By now most are aware that the only reason we have another Spidey reboot is due to the fact that Sony Pictures had to snatch up the rights and crank out some quick movies before Disney claimed them. Did we need a reboot? No. Did we get one? Unfortunately.
I’m a big fan of the early 2000s Sam Raimi “Spider-Man” films. Well, excluding the horrendous “Spider-Man 3,” but that’s a given. The first two are fantastically fun and, for lack of a better term, gleefully “comic book-ish.” They effectively capture the fun of Spider-Man the smart aleck and, while there was a fair amount of flaws, they were memorable. I would watch “Spider-Man 2” any day.
So, in light of the success of the campy Spidey, “The Amazing Spider-Man” director Mark Webb was smart to approach the web-slinger from a different angle. He went into the reboot with the intent of pleasing fans of the original comic books, focusing on more deaths than just Uncle Ben.
Having gotten the origin story out of the way (again), “The Amazing Spider-Man 2” was allotted the coveted “filler” spot of the superhero trilogy. There’s no need for beginnings or end – just the delicious cream filling.
The story begins with Peter Parker’s parents’ missing story from the first film. The new information is interesting, if a little lackluster for the starting point. Thankfully we transition to a spider symbol as Spider-Man free-falls between New York skyscrapers, presumably getting ready for some web action. I will give this movie one thing: The flight cinematography is killer. Then again, few things are cooler than watching someone shoot webs and fly through a city. It’s objectively awesome.
Spider-Man is crime fighting, per usual, and he’s late for his high school graduation, as his girlfriend so kindly reminds him on the phone. The banter between Peter Parker and Gwen Stacy, played respectively by Andrew Garfield and Emma Stone, is adorable and almost startlingly realistic.
Peter shows up in the nick of time to graduate high school after missing Gwen’s valedictorian speech. These “high school” grads could easily be graduating college. As much as we like to marvel over Andrew Garfield’s boyish grin, there is no trace of believable teen there anymore. Same goes for Stone. But they’re adorable so I’ll give.
Cut to Jamie Foxx’s character, Max, a bumbling electrician who gets bullied at work. He’s a big fan of Spider-Man and aspires to be his best friend. Shockingly, the undervalued harassed employee lands in a tank of eels at Oscorp. It happens. He wakes up to discover that he has the ability to control electricity and uses that power to wreck havoc on New York City. The electric King Kong thing sounds thrilling, but I miss the menace of Alfred Molina’s Doc Oc in Raimi’s “Spider-Man 2.” I have a thing for crafty, complicated villains. And I would venture a guess to say that I’m not alone.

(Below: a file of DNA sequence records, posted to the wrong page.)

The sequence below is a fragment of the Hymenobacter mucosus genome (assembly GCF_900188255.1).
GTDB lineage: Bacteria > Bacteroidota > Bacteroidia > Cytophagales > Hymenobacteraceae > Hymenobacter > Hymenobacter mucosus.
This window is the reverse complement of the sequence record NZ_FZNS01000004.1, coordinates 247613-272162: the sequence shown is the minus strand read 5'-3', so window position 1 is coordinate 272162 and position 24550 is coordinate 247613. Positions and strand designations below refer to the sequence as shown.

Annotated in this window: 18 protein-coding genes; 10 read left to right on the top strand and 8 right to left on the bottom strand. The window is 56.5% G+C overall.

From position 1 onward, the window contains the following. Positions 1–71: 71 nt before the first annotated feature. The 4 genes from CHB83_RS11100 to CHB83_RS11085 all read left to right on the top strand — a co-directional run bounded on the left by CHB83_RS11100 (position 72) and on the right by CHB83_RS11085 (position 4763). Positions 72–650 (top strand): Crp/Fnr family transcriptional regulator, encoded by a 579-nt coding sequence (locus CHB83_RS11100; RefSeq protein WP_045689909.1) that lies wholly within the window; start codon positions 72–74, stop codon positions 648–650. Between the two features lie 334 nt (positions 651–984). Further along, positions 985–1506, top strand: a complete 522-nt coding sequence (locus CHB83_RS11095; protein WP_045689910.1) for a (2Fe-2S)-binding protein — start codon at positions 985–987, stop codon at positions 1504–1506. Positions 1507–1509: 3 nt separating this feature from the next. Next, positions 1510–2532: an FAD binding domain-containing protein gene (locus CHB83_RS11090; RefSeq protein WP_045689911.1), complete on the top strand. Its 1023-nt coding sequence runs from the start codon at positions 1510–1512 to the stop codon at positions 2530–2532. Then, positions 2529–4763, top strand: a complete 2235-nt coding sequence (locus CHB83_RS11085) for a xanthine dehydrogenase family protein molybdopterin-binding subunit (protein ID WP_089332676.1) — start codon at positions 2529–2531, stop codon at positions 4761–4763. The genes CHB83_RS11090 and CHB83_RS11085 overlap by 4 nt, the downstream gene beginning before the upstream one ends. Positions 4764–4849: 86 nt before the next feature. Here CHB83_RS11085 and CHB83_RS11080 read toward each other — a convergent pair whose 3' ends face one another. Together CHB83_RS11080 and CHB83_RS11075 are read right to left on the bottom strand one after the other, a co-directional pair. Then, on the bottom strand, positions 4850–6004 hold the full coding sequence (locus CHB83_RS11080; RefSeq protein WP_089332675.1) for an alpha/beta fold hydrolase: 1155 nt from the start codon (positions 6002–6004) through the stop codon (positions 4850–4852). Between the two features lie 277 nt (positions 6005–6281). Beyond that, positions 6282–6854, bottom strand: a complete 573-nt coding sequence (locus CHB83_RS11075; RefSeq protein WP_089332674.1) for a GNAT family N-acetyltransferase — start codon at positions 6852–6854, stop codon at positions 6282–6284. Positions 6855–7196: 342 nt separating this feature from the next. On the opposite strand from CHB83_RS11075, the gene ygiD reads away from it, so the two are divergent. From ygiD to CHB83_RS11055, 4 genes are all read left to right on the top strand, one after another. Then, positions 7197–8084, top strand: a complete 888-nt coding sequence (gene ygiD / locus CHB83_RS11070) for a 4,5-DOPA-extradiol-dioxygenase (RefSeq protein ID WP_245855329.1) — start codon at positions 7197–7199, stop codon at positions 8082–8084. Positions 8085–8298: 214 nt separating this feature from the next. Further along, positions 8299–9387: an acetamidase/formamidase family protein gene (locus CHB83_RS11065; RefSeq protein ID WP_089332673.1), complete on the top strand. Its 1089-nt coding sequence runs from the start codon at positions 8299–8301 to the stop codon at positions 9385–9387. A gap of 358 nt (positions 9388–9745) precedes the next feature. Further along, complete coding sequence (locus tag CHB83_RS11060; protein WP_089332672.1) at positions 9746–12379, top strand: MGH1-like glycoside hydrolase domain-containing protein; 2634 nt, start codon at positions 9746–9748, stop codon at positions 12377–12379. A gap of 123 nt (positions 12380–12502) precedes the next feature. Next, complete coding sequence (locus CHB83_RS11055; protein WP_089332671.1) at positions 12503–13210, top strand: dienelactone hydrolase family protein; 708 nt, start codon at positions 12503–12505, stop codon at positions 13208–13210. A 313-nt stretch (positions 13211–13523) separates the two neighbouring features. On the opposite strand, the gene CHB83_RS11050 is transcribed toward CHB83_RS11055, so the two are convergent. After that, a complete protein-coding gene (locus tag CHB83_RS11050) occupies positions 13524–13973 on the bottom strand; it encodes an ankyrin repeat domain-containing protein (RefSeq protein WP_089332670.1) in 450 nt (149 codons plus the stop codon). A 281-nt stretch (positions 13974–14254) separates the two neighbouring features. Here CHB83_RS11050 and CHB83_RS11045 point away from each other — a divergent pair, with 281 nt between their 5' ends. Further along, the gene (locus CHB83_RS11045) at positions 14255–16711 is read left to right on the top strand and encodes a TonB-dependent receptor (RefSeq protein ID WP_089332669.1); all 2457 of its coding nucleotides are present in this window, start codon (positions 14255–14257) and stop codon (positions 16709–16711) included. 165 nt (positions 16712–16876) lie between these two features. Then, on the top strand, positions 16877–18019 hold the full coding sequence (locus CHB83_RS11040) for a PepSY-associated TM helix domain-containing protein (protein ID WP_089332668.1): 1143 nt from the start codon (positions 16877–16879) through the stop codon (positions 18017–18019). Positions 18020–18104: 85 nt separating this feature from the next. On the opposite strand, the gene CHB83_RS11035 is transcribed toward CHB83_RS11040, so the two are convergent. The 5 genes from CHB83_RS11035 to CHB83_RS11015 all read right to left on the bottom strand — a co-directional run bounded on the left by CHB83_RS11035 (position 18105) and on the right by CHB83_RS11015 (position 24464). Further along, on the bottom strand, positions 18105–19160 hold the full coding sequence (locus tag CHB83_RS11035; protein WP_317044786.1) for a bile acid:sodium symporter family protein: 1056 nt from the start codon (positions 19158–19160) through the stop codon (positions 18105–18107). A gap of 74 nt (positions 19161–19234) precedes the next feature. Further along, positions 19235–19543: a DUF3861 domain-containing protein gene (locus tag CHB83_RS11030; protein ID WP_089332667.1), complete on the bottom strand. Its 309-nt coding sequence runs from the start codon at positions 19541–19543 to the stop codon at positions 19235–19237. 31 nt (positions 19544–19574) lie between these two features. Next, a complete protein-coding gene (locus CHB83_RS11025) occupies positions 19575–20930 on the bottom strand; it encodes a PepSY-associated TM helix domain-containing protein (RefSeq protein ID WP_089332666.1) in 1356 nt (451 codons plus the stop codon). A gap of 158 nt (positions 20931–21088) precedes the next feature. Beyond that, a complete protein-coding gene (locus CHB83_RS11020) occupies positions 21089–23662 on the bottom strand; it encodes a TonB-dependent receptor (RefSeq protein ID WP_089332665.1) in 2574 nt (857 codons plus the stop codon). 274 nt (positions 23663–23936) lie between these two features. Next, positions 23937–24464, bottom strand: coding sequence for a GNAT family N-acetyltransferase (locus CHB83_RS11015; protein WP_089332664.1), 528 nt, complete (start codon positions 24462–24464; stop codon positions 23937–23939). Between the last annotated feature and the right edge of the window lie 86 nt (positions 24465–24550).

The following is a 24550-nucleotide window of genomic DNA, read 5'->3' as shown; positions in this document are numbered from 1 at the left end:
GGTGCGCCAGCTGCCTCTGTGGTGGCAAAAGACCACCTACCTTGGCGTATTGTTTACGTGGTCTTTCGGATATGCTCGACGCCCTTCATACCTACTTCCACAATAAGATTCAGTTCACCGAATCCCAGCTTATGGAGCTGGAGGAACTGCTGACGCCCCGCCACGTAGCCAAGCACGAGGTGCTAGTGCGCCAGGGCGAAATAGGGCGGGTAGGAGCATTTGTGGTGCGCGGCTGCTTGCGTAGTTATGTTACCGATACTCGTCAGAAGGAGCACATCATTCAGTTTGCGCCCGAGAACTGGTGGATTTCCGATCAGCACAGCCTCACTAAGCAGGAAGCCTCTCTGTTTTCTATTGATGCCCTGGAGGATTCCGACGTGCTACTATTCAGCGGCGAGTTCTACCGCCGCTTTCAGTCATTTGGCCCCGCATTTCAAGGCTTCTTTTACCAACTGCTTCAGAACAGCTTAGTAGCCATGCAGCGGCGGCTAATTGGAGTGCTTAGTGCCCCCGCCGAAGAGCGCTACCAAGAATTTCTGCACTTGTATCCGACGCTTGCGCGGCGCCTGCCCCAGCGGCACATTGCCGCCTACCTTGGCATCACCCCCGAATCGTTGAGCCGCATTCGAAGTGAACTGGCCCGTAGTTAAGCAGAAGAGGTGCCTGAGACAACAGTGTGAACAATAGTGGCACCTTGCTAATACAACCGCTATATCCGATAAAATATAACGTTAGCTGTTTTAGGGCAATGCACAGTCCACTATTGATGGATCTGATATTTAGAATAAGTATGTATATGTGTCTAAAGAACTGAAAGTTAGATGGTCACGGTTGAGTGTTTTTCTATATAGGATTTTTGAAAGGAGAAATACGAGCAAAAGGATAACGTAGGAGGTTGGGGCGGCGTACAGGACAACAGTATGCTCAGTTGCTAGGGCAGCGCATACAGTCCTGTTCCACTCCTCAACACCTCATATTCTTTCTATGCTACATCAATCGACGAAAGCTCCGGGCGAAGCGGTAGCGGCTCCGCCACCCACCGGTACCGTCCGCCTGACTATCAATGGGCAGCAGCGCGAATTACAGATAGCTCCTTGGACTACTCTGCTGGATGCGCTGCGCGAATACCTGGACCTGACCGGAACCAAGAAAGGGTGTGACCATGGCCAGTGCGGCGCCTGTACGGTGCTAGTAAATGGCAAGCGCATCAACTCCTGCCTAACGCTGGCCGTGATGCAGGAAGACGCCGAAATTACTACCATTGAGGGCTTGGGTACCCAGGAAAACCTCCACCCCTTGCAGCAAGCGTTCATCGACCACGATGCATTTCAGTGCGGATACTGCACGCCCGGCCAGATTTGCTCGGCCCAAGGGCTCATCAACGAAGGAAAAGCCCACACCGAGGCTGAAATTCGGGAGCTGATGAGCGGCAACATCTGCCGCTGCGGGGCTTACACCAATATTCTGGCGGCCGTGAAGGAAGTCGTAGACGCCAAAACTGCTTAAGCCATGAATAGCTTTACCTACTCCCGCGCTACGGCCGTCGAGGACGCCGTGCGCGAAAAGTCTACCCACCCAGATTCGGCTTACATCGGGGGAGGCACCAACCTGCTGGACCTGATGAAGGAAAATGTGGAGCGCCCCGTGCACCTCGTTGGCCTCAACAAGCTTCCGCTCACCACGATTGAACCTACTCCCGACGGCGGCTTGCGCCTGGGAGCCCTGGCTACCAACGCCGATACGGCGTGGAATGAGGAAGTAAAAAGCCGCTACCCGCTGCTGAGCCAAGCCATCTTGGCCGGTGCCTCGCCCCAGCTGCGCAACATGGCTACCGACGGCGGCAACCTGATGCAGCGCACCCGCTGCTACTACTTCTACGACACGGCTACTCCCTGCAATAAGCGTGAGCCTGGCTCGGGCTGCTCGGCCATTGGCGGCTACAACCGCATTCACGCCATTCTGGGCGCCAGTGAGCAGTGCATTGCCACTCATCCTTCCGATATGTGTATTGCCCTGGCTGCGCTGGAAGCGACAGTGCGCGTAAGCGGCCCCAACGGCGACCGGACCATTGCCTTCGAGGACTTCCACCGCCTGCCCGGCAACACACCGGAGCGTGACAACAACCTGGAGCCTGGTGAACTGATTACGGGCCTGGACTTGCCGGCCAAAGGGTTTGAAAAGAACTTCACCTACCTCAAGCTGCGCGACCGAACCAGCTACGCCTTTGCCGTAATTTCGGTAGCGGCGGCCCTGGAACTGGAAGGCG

That being said, the action sequences are stunning. The fluorescent lights of Times Square as they spark and shatter invite “oohs and ahhs” similar to reactions at a fireworks show.
I could continue to exposit, but the film does quite enough of that. Co-writers Alex Kurtzman and Roberto Orci crafted a screenplay that smells of tedious work. There is no imagination or wit — no Spider-Man spontaneity. Each line feels contrived, even though the talented cast does as much as they can. Sally Field in particular has a heartbreaking monologue as Aunt May expresses her motherly love for Peter and sadness at the absence of her late husband. The fact that there are such talented performers at work in this film makes the lack of solid material that much more palpable.
There’s a lot of material, and it’s quite obviously too much. One villain is shoehorned in for a scene that comic book fans will recognize, and he was so obviously shoved into the mix that I couldn’t help but wish for a classic one-villain flick. Paul Giamatti is even thrust in as the Rhino! For a grand total of 10 minutes of screen time! Yes, it’s very weird.
The romance between Peter and Gwen is the movie’s core. The off-screen romance between Garfield and Stone translates perceptibly in their interactions and comfort. There is a particularly distressing scene featuring the two of them, and while it could have been done better, I still shed a few tears. I guess that’s all I can say in summation of “The Amazing Spider-Man 2.” It’s very poorly written, with an overabundance of villains and unnecessary plot digressions, but the cast shines. Webb does what he can with what he has, just as his players do, and I hate to write off his reboot entirely; the guy’s last name is Webb for Peter’s sake.